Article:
‘Spring Awakening’ is a spirited reminder for the youth to break barriers and speak up

As close as we all wish to be with our parents, there will always be those moments of dead air, where touchy topics of conversation are left to molder at the back of our minds. In that empty space, shame and confusion fester, often leaving us bewildered by the onrush of changes that come with growing up.

For the finale of its 27th season, the Ateneo Blue Repertory brings this tension under the spotlight in its second rendition of Spring Awakening, a tale of German youths unearthing their blooming sexuality to the dismay of their parents and superiors. Baffled by their changing bodies, the students seek the guidance of the highly intelligent and radical Melchior Gabor, whose rebellious streak eventually catches the attention of the school’s Headmaster. With the circulation of Melchior’s racy essay and the students growing friskier, the school and their parents are left to intervene and impose their authority.

For those familiar with the more conventional Broadway staging of the musical, you’d notice that blueREP did away with the glitz and glam of the Broadway edition, opting for a more intimate and focused interpretation of Duncan Sheik and Steve Sater’s composition. That’s not a knock against the production though, as the cast still preserves much of the risqué pomp Spring Awakening is best known for.

The trio of Sandino Martin, Krystal Kane, and Juancho Gabriel fully embodied the sexually-charged characters they  were portraying . Sandino’s Melchior, in particular, commands the attention of the audience with his exuberance and wit, a fitting counter to the naivité of Krystal’s Wendla  and Juancho’s Moritz. Together, they provided a sharp contrast to the domineering adults, who throughout the plot, sought to preserve the innocence of the children.

Although set in 19th century Germany, the characters’ narratives still hold much relevance in the modern context. Wendla and Moritz are fed the same lies about sexuality and love that an adolescent living in the present would be told . This ignorance is magnified by the supporting cast, who weave their own individual stories seamlessly into the mix, matching the energy of the leads. Whether it be in the ecstatic wail of Totally Fucked Up, or the brooding balladry of Those You’ve Known, the whole cast launched themselves wholeheartedly into each song, standing before the audience as voices of the youth often left unheard by the older generation. The performances oozed a cathartic kind of vulnerability.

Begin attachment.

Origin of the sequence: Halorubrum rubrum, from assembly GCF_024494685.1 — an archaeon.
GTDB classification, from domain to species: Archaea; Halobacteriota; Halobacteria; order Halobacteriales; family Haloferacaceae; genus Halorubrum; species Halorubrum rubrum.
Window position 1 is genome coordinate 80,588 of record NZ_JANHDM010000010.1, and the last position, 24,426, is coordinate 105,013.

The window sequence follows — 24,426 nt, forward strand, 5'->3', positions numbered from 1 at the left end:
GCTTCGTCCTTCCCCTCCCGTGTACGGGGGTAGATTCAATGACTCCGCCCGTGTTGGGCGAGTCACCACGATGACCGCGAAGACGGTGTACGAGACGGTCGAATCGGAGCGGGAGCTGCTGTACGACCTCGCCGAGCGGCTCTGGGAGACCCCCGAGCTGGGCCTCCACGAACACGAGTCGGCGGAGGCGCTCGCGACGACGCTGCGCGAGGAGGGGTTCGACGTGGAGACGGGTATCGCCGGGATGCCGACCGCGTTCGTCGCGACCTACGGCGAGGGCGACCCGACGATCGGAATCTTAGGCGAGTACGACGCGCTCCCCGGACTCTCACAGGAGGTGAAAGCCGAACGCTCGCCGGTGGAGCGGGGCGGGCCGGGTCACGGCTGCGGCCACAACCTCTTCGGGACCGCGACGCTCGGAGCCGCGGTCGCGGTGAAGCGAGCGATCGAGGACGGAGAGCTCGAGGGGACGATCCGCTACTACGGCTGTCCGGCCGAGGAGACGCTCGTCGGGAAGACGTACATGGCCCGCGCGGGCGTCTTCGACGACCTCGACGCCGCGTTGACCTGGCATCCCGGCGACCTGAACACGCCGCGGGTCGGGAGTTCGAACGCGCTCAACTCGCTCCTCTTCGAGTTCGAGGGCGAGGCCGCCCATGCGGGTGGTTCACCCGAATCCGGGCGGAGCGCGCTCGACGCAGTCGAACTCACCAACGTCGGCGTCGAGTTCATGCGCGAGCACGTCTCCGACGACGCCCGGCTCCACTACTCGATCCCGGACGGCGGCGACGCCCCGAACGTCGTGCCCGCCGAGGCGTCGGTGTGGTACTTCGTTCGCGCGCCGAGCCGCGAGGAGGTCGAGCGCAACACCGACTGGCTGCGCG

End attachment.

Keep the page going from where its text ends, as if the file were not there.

Although there were occasional slips, the cast eventually warmed up to the crowd of Hyundai Hall. This was mostly evident in the second act, when they finally seized the stage, with their movements bolder and their voices louder than in the earlier stages of the production.

Behind its rock-opera veneer and often dark humor, Spring Awakening never strays too far from its purpose: to reconcile the dissonance between the young and the old. Spring Awakening serves as a reminder for us to embrace this vulnerability and speak up. Maybe then, in this void between us and the older generation, can we start building bridges instead of walls.

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